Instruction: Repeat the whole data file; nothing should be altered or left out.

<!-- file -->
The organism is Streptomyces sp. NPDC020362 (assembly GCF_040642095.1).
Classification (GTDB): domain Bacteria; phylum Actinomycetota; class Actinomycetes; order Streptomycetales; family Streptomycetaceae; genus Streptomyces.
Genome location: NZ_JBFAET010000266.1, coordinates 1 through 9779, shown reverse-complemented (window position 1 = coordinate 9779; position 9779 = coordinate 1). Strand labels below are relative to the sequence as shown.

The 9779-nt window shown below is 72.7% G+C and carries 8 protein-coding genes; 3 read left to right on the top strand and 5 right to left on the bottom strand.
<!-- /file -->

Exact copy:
The organism is Streptomyces sp. NPDC020362 (assembly GCF_040642095.1).
Classification (GTDB): domain Bacteria; phylum Actinomycetota; class Actinomycetes; order Streptomycetales; family Streptomycetaceae; genus Streptomyces.
Genome location: NZ_JBFAET010000266.1, coordinates 1 through 9779, shown reverse-complemented (window position 1 = coordinate 9779; position 9779 = coordinate 1). Strand labels below are relative to the sequence as shown.

The 9779-nt window shown below is 72.7% G+C and carries 8 protein-coding genes; 3 read left to right on the top strand and 5 right to left on the bottom strand.